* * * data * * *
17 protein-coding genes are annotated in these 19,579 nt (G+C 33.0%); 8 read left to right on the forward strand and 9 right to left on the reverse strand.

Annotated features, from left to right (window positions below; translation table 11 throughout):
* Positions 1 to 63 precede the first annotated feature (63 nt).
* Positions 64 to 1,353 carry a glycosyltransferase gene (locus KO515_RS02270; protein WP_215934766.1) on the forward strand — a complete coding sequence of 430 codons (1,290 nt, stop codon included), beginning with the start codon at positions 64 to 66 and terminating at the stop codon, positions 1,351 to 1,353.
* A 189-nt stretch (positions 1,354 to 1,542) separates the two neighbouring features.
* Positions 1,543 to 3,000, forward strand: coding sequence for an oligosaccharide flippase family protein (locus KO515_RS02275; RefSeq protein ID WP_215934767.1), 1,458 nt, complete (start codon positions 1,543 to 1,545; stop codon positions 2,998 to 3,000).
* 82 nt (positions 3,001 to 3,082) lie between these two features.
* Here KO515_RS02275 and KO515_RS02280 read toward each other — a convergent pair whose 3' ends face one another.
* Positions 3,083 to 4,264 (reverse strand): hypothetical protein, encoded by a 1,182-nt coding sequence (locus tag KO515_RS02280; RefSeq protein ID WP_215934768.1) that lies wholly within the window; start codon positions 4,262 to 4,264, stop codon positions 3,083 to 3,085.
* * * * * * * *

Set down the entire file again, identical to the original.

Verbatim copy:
17 protein-coding genes are annotated in these 19,579 nt (G+C 33.0%); 8 read left to right on the forward strand and 9 right to left on the reverse strand.

Annotated features, from left to right (window positions below; translation table 11 throughout):
* Positions 1 to 63 precede the first annotated feature (63 nt).
* Positions 64 to 1,353 carry a glycosyltransferase gene (locus KO515_RS02270; protein WP_215934766.1) on the forward strand — a complete coding sequence of 430 codons (1,290 nt, stop codon included), beginning with the start codon at positions 64 to 66 and terminating at the stop codon, positions 1,351 to 1,353.
* A 189-nt stretch (positions 1,354 to 1,542) separates the two neighbouring features.
* Positions 1,543 to 3,000, forward strand: coding sequence for an oligosaccharide flippase family protein (locus KO515_RS02275; RefSeq protein ID WP_215934767.1), 1,458 nt, complete (start codon positions 1,543 to 1,545; stop codon positions 2,998 to 3,000).
* 82 nt (positions 3,001 to 3,082) lie between these two features.
* Here KO515_RS02275 and KO515_RS02280 read toward each other — a convergent pair whose 3' ends face one another.
* Positions 3,083 to 4,264 (reverse strand): hypothetical protein, encoded by a 1,182-nt coding sequence (locus tag KO515_RS02280; RefSeq protein ID WP_215934768.1) that lies wholly within the window; start codon positions 4,262 to 4,264, stop codon positions 3,083 to 3,085.